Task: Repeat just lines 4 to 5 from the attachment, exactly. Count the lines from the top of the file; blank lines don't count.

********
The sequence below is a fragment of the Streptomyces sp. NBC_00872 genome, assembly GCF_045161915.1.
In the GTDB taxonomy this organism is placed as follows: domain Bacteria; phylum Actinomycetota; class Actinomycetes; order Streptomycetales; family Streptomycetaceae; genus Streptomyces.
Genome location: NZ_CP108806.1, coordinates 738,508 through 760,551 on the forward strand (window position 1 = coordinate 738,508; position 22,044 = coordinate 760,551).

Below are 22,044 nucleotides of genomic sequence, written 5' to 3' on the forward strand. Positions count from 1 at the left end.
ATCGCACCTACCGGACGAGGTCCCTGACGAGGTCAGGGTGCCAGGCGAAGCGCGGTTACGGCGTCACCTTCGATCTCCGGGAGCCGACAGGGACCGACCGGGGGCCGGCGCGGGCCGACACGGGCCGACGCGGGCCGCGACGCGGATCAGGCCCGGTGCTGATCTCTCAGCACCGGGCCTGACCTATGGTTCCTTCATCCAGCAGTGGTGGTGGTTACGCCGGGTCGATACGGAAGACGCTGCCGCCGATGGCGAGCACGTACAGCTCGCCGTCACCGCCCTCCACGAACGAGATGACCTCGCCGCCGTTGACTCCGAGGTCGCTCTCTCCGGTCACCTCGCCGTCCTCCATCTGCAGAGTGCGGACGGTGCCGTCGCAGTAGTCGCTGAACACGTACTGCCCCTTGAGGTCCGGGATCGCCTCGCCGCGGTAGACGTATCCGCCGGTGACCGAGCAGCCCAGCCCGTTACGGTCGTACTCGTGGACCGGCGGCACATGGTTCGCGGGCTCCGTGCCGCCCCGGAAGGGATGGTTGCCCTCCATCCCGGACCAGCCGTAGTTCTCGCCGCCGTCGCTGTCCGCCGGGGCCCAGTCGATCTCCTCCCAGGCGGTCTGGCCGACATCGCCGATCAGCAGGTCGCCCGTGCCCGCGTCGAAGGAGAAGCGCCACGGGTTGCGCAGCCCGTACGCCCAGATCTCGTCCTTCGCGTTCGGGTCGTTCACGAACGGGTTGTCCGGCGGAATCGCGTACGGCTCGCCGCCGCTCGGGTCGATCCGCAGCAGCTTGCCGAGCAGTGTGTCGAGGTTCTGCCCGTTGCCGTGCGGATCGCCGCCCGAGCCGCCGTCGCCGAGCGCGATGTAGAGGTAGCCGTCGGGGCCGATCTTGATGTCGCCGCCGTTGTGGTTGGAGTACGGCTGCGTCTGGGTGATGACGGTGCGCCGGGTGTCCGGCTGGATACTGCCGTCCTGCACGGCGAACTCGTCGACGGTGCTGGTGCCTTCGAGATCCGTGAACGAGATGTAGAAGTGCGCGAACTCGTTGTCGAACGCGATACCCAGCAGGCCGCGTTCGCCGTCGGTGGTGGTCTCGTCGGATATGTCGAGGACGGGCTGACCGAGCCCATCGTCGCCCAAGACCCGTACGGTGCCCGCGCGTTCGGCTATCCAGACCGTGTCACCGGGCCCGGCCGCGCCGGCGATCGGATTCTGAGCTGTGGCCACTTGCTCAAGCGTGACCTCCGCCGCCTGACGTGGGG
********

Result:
Below are 22,044 nucleotides of genomic sequence, written 5' to 3' on the forward strand. Positions count from 1 at the left end.
ATCGCACCTACCGGACGAGGTCCCTGACGAGGTCAGGGTGCCAGGCGAAGCGCGGTTACGGCGTCACCTTCGATCTCCGGGAGCCGACAGGGACCGACCGGGGGCCGGCGCGGGCCGACACGGGCCGACGCGGGCCGCGACGCGGATCAGGCCCGGTGCTGATCTCTCAGCACCGGGCCTGACCTATGGTTCCTTCATCCAGCAGTGGTGGTGGTTACGCCGGGTCGATACGGAAGACGCTGCCGCCGATGGCGAGCACGTACAGCTCGCCGTCACCGCCCTCCACGAACGAGATGACCTCGCCGCCGTTGACTCCGAGGTCGCTCTCTCCGGTCACCTCGCCGTCCTCCATCTGCAGAGTGCGGACGGTGCCGTCGCAGTAGTCGCTGAACACGTACTGCCCCTTGAGGTCCGGGATCGCCTCGCCGCGGTAGACGTATCCGCCGGTGACCGAGCAGCCCAGCCCGTTACGGTCGTACTCGTGGACCGGCGGCACATGGTTCGCGGGCTCCGTGCCGCCCCGGAAGGGATGGTTGCCCTCCATCCCGGACCAGCCGTAGTTCTCGCCGCCGTCGCTGTCCGCCGGGGCCCAGTCGATCTCCTCCCAGGCGGTCTGGCCGACATCGCCGATCAGCAGGTCGCCCGTGCCCGCGTCGAAGGAGAAGCGCCACGGGTTGCGCAGCCCGTACGCCCAGATCTCGTCCTTCGCGTTCGGGTCGTTCACGAACGGGTTGTCCGGCGGAATCGCGTACGGCTCGCCGCCGCTCGGGTCGATCCGCAGCAGCTTGCCGAGCAGTGTGTCGAGGTTCTGCCCGTTGCCGTGCGGATCGCCGCCCGAGCCGCCGTCGCCGAGCGCGATGTAGAGGTAGCCGTCGGGGCCGATCTTGATGTCGCCGCCGTTGTGGTTGGAGTACGGCTGCGTCTGGGTGATGACGGTGCGCCGGGTGTCCGGCTGGATACTGCCGTCCTGCACGGCGAACTCGTCGACGGTGCTGGTGCCTTCGAGATCCGTGAACGAGATGTAGAAGTGCGCGAACTCGTTGTCGAACGCGATACCCAGCAGGCCGCGTTCGCCGTCGGTGGTGGTCTCGTCGGATATGTCGAGGACGGGCTGACCGAGCCCATCGTCGCCCAAGACCCGTACGGTGCCCGCGCGTTCGGCTATCCAGACCGTGTCACCGGGCCCGGCCGCGCCGGCGATCGGATTCTGAGCTGTGGCCACTTGCTCAAGCGTGACCTCCGCCGCCTGACGTGGGG